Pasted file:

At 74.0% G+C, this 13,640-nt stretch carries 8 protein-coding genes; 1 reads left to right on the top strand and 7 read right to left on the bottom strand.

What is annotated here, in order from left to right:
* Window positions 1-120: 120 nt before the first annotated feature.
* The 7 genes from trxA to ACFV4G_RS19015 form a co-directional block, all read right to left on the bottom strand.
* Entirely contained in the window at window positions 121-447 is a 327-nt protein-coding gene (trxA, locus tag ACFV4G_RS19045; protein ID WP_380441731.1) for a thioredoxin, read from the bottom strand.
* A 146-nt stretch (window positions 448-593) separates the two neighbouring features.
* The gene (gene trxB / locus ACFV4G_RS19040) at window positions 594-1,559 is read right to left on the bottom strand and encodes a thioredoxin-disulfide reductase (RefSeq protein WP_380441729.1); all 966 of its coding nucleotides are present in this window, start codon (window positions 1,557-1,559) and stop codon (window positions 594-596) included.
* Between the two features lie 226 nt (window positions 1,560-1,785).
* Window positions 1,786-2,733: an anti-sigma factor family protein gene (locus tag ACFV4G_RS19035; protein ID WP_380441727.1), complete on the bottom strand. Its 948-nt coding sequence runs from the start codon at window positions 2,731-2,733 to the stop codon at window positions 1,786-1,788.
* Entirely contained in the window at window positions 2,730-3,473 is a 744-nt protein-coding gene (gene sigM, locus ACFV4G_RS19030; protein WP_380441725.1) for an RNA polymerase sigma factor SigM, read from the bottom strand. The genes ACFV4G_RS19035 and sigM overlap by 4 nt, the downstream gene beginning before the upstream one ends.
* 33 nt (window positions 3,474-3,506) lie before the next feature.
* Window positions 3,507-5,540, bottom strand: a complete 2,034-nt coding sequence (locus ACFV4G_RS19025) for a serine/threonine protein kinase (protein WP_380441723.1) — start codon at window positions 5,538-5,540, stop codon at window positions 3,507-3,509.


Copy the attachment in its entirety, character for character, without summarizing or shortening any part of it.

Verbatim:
At 74.0% G+C, this 13,640-nt stretch carries 8 protein-coding genes; 1 reads left to right on the top strand and 7 read right to left on the bottom strand.

What is annotated here, in order from left to right:
* Window positions 1-120: 120 nt before the first annotated feature.
* The 7 genes from trxA to ACFV4G_RS19015 form a co-directional block, all read right to left on the bottom strand.
* Entirely contained in the window at window positions 121-447 is a 327-nt protein-coding gene (trxA, locus tag ACFV4G_RS19045; protein ID WP_380441731.1) for a thioredoxin, read from the bottom strand.
* A 146-nt stretch (window positions 448-593) separates the two neighbouring features.
* The gene (gene trxB / locus ACFV4G_RS19040) at window positions 594-1,559 is read right to left on the bottom strand and encodes a thioredoxin-disulfide reductase (RefSeq protein WP_380441729.1); all 966 of its coding nucleotides are present in this window, start codon (window positions 1,557-1,559) and stop codon (window positions 594-596) included.
* Between the two features lie 226 nt (window positions 1,560-1,785).
* Window positions 1,786-2,733: an anti-sigma factor family protein gene (locus tag ACFV4G_RS19035; protein ID WP_380441727.1), complete on the bottom strand. Its 948-nt coding sequence runs from the start codon at window positions 2,731-2,733 to the stop codon at window positions 1,786-1,788.
* Entirely contained in the window at window positions 2,730-3,473 is a 744-nt protein-coding gene (gene sigM, locus ACFV4G_RS19030; protein WP_380441725.1) for an RNA polymerase sigma factor SigM, read from the bottom strand. The genes ACFV4G_RS19035 and sigM overlap by 4 nt, the downstream gene beginning before the upstream one ends.
* 33 nt (window positions 3,474-3,506) lie before the next feature.
* Window positions 3,507-5,540, bottom strand: a complete 2,034-nt coding sequence (locus ACFV4G_RS19025) for a serine/threonine protein kinase (protein WP_380441723.1) — start codon at window positions 5,538-5,540, stop codon at window positions 3,507-3,509.